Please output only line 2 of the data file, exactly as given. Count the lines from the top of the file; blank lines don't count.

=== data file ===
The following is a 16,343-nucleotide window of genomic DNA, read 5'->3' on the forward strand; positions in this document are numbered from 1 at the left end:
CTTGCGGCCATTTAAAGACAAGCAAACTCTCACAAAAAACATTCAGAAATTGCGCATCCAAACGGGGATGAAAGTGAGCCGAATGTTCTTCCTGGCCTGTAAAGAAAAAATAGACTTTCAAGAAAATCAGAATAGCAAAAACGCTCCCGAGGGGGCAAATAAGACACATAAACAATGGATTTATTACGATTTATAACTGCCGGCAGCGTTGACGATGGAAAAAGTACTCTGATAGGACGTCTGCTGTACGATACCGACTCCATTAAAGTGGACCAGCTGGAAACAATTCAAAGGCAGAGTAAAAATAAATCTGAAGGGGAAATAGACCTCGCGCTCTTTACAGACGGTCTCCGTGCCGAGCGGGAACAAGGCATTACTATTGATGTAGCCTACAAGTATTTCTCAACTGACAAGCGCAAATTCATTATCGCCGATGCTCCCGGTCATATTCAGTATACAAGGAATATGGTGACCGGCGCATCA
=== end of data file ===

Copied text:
CTTGCGGCCATTTAAAGACAAGCAAACTCTCACAAAAAACATTCAGAAATTGCGCATCCAAACGGGGATGAAAGTGAGCCGAATGTTCTTCCTGGCCTGTAAAGAAAAAATAGACTTTCAAGAAAATCAGAATAGCAAAAACGCTCCCGAGGGGGCAAATAAGACACATAAACAATGGATTTATTACGATTTATAACTGCCGGCAGCGTTGACGATGGAAAAAGTACTCTGATAGGACGTCTGCTGTACGATACCGACTCCATTAAAGTGGACCAGCTGGAAACAATTCAAAGGCAGAGTAAAAATAAATCTGAAGGGGAAATAGACCTCGCGCTCTTTACAGACGGTCTCCGTGCCGAGCGGGAACAAGGCATTACTATTGATGTAGCCTACAAGTATTTCTCAACTGACAAGCGCAAATTCATTATCGCCGATGCTCCCGGTCATATTCAGTATACAAGGAATATGGTGACCGGCGCATCA